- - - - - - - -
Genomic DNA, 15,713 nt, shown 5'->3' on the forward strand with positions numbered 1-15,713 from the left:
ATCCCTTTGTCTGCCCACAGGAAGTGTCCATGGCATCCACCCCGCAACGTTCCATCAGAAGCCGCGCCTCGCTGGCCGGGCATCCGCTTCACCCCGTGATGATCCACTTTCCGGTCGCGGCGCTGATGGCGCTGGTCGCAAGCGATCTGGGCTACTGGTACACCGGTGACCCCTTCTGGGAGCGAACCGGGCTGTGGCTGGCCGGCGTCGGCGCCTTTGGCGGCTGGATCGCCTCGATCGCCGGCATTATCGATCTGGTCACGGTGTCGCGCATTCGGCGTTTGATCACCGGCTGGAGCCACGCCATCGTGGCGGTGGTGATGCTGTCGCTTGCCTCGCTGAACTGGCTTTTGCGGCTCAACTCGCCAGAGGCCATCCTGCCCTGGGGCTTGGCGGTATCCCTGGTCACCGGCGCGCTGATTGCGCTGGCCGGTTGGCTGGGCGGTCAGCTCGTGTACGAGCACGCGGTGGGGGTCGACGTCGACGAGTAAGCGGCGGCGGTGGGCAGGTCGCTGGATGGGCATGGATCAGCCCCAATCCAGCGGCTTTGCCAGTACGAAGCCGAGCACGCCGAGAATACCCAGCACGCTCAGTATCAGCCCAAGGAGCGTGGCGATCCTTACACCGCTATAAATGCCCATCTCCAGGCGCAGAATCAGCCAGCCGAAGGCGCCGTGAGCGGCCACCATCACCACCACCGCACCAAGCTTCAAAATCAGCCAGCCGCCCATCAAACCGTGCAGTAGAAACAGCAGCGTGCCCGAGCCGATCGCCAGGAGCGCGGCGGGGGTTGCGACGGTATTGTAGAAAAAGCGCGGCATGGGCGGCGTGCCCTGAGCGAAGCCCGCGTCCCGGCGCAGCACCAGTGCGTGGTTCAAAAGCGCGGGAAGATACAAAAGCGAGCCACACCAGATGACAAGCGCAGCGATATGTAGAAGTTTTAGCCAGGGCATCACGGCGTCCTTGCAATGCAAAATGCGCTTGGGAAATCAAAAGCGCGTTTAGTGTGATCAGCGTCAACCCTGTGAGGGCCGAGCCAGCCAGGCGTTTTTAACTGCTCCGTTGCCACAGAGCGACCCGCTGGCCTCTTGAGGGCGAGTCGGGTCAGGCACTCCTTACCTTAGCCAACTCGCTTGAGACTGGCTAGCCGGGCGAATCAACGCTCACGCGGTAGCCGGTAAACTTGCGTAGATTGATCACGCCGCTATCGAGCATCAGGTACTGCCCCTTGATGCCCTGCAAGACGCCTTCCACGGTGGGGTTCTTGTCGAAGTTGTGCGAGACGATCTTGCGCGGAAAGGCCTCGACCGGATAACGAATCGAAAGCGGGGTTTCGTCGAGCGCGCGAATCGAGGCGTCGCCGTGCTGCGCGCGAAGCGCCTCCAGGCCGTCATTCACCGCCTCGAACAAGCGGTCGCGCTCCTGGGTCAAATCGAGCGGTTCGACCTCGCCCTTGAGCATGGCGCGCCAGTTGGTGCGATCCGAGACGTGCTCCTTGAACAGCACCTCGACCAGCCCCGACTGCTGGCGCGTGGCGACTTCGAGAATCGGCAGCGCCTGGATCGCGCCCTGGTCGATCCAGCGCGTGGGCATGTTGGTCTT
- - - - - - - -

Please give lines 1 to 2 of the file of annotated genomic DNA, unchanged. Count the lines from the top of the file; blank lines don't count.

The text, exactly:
Genomic DNA, 15,713 nt, shown 5'->3' on the forward strand with positions numbered 1-15,713 from the left:
ATCCCTTTGTCTGCCCACAGGAAGTGTCCATGGCATCCACCCCGCAACGTTCCATCAGAAGCCGCGCCTCGCTGGCCGGGCATCCGCTTCACCCCGTGATGATCCACTTTCCGGTCGCGGCGCTGATGGCGCTGGTCGCAAGCGATCTGGGCTACTGGTACACCGGTGACCCCTTCTGGGAGCGAACCGGGCTGTGGCTGGCCGGCGTCGGCGCCTTTGGCGGCTGGATCGCCTCGATCGCCGGCATTATCGATCTGGTCACGGTGTCGCGCATTCGGCGTTTGATCACCGGCTGGAGCCACGCCATCGTGGCGGTGGTGATGCTGTCGCTTGCCTCGCTGAACTGGCTTTTGCGGCTCAACTCGCCAGAGGCCATCCTGCCCTGGGGCTTGGCGGTATCCCTGGTCACCGGCGCGCTGATTGCGCTGGCCGGTTGGCTGGGCGGTCAGCTCGTGTACGAGCACGCGGTGGGGGTCGACGTCGACGAGTAAGCGGCGGCGGTGGGCAGGTCGCTGGATGGGCATGGATCAGCCCCAATCCAGCGGCTTTGCCAGTACGAAGCCGAGCACGCCGAGAATACCCAGCACGCTCAGTATCAGCCCAAGGAGCGTGGCGATCCTTACACCGCTATAAATGCCCATCTCCAGGCGCAGAATCAGCCAGCCGAAGGCGCCGTGAGCGGCCACCATCACCACCACCGCACCAAGCTTCAAAATCAGCCAGCCGCCCATCAAACCGTGCAGTAGAAACAGCAGCGTGCCCGAGCCGATCGCCAGGAGCGCGGCGGGGGTTGCGACGGTATTGTAGAAAAAGCGCGGCATGGGCGGCGTGCCCTGAGCGAAGCCCGCGTCCCGGCGCAGCACCAGTGCGTGGTTCAAAAGCGCGGGAAGATACAAAAGCGAGCCACACCAGATGACAAGCGCAGCGATATGTAGAAGTTTTAGCCAGGGCATCACGGCGTCCTTGCAATGCAAAATGCGCTTGGGAAATCAAAAGCGCGTTTAGTGTGATCAGCGTCAACCCTGTGAGGGCCGAGCCAGCCAGGCGTTTTTAACTGCTCCGTTGCCACAGAGCGACCCGCTGGCCTCTTGAGGGCGAGTCGGGTCAGGCACTCCTTACCTTAGCCAACTCGCTTGAGACTGGCTAGCCGGGCGAATCAACGCTCACGCGGTAGCCGGTAAACTTGCGTAGATTGATCACGCCGCTATCGAGCATCAGGTACTGCCCCTTGATGCCCTGCAAGACGCCTTCCACGGTGGGGTTCTTGTCGAAGTTGTGCGAGACGATCTTGCGCGGAAAGGCCTCGACCGGATAACGAATCGAAAGCGGGGTTTCGTCGAGCGCGCGAATCGAGGCGTCGCCGTGCTGCGCGCGAAGCGCCTCCAGGCCGTCATTCACCGCCTCGAACAAGCGGTCGCGCTCCTGGGTCAAATCGAGCGGTTCGACCTCGCCCTTGAGCATGGCGCGCCAGTTGGTGCGATCCGAGACGTGCTCCTTGAACAGCACCTCGACCAGCCCCGACTGCTGGCGCGTGGCGACTTCGAGAATCGGCAGCGCCTGGATCGCGCCCTGGTCGATCCAGCGCGTGGGCATGTTGGTCTT